Skip to main content

Avery Suzuki

Kofun Bed 


Artist statement

What is the relationship between what we see in the world and what we perceive in our minds? I’m interested in thinking about reality as a spectrum – conflating the idea of subjective and objective experience to create something akin to magic. In Japanese folklore traditions tsukumogami are a form of yōkai where everyday objects (tools, furniture, lanterns, etc.) become possessed and enlivened by a spirit. This is the perspective from which I am approaching object-making. Kofun Bed and Milk are both attempts at materially altering everyday forms to imbue them with a sense of kami, or spirit, so that they might enter an alternative realm. My artmaking approach aims to keep the work earthbound, while injecting transformative elements to transport the viewer into a parallel dimension that is both familiar and fantastic.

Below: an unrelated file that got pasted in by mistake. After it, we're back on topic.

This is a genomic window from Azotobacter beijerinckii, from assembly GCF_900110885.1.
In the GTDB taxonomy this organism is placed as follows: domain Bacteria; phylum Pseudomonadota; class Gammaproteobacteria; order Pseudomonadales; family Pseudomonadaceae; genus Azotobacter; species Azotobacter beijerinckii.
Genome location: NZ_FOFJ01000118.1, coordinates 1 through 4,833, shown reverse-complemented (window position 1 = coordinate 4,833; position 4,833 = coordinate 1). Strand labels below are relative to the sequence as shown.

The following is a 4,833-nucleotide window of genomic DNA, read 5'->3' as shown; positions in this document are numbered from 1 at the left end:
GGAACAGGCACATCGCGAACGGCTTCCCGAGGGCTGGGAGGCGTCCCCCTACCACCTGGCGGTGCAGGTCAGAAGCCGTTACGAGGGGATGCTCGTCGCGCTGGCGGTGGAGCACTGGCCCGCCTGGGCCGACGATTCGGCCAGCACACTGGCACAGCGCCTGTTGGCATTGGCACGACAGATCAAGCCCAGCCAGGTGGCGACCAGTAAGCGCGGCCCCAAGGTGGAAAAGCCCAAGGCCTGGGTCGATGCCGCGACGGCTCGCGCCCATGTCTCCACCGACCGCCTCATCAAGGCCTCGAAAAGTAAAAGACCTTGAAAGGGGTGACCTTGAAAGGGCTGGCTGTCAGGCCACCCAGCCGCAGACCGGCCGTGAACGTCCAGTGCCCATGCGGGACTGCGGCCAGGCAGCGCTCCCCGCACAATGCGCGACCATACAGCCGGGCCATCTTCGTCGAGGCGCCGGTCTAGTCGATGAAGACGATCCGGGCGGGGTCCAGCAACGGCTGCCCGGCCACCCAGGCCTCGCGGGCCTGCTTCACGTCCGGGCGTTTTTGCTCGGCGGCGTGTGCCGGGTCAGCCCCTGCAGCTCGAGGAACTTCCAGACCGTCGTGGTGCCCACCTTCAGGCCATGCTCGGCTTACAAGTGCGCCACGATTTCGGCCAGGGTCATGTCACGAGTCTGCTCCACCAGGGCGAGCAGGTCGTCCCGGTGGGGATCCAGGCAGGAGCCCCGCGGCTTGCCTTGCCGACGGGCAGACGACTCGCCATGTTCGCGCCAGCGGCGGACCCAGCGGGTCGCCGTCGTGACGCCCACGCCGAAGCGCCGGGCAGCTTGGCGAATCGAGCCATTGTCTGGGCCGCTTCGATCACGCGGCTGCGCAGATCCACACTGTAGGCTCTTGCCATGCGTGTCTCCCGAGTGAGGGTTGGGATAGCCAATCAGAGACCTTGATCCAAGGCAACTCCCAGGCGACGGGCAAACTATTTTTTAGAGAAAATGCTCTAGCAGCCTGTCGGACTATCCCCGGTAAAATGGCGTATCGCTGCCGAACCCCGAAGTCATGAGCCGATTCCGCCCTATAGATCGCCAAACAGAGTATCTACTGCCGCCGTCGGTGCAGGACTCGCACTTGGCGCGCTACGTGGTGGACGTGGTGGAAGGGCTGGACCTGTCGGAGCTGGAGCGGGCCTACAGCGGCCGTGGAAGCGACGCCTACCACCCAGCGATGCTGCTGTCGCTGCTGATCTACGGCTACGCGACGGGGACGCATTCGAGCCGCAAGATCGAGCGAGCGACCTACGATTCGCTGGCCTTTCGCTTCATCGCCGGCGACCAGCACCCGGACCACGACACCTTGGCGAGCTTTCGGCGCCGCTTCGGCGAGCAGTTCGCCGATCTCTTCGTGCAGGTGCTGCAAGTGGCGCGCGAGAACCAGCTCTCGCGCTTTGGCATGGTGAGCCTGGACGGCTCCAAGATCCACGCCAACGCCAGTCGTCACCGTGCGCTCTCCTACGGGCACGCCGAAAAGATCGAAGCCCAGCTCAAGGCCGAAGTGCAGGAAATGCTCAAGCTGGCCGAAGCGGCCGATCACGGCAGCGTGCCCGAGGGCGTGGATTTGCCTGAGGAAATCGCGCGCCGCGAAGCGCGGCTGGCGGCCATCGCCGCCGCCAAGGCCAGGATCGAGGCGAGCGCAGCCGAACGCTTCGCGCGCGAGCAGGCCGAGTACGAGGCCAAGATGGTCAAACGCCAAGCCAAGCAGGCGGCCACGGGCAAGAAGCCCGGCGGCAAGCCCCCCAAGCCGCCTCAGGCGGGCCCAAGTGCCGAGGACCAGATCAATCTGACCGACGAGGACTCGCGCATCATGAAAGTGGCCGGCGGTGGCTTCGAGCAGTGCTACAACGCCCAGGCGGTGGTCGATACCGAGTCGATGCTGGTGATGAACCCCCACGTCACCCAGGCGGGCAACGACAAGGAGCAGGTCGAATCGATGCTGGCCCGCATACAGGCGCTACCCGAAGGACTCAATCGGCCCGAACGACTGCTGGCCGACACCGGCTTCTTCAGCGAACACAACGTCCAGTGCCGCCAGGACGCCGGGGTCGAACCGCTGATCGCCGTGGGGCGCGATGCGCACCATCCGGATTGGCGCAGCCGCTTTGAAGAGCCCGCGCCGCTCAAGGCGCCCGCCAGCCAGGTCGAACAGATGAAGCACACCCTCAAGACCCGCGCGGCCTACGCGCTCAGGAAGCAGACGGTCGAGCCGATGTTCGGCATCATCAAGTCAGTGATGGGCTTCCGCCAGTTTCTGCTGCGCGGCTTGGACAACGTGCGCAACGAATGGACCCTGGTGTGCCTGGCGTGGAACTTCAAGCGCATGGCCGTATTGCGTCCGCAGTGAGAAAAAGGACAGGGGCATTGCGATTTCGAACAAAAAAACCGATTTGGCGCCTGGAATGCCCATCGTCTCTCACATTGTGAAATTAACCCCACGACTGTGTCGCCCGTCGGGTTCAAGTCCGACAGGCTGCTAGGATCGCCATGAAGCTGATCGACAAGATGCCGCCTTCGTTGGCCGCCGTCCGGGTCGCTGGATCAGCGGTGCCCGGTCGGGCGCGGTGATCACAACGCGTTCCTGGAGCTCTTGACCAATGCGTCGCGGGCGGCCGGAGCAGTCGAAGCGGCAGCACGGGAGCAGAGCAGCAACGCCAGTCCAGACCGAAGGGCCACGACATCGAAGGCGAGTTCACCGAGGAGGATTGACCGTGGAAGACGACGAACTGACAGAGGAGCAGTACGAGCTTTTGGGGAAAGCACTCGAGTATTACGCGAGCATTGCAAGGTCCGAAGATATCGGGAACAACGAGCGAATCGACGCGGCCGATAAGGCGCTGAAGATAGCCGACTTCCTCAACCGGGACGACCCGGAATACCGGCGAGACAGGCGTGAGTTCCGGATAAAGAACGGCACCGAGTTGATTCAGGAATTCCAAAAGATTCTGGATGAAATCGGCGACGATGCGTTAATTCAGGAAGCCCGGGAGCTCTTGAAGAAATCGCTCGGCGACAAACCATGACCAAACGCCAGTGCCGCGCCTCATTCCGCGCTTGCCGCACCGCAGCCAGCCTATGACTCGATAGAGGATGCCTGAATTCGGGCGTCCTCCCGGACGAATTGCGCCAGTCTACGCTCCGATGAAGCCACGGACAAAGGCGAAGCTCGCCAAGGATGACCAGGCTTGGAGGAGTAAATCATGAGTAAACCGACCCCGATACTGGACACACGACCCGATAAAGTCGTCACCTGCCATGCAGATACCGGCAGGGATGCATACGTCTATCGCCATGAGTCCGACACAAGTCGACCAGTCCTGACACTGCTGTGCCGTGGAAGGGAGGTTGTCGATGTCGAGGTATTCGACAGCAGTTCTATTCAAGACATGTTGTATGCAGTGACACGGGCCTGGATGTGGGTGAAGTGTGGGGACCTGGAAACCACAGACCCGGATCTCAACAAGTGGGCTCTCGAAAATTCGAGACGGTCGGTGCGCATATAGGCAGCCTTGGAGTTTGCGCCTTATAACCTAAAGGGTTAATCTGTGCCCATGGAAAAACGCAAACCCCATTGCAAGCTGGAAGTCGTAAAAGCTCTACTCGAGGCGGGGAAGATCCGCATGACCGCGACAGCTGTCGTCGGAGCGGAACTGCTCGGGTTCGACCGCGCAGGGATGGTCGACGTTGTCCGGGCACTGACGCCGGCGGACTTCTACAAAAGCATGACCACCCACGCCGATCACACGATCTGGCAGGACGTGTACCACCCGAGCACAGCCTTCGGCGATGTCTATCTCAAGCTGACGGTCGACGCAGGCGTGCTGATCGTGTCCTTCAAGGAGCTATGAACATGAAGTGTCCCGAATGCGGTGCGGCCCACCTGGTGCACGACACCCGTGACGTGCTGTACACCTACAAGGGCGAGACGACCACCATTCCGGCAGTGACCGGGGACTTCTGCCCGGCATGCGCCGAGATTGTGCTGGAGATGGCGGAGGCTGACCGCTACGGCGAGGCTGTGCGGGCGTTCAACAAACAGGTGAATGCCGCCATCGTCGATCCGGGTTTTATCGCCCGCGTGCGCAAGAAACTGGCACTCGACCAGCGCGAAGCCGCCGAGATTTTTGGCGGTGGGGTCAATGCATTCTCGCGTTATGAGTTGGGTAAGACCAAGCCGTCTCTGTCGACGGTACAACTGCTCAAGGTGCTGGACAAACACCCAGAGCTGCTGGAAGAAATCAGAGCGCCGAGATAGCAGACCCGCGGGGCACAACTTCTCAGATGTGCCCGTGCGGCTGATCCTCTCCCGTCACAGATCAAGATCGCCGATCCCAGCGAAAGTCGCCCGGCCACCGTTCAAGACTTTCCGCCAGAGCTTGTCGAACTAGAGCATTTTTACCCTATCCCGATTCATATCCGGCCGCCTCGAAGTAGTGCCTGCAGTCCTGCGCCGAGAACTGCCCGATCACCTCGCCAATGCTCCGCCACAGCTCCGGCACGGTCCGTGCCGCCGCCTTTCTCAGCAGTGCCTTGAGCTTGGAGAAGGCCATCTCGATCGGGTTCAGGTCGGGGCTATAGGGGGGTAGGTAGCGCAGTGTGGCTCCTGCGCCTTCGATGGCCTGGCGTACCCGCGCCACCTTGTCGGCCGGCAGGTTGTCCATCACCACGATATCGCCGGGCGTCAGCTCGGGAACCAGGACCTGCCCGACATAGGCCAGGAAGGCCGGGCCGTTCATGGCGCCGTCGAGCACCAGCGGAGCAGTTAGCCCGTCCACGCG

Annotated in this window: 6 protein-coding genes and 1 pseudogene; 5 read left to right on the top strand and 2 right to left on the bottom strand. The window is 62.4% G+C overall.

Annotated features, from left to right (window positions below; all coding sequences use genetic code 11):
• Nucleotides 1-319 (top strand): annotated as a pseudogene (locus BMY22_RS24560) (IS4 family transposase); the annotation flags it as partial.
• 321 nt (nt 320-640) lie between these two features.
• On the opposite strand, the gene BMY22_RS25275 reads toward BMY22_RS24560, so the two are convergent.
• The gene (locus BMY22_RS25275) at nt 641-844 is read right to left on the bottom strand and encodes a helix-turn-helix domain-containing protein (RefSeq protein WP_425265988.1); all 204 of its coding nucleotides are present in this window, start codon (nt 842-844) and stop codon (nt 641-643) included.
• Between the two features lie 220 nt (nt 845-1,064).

Read the essay about this artist

Artist's biography

Avery Suzuki is a Japanese Canadian artist born and raised in Victoria BC, living and working in Montreal, QC. His work is inspired by a variety of sources: folklore, spirituality, film, pop culture, and everyday life. Preferring to work with found materials and ready-mades, his work aims to evoke a feeling that is both familiar and fantastic, finding wonder and subtle beauty in honest craft.

Back to top

© Concordia University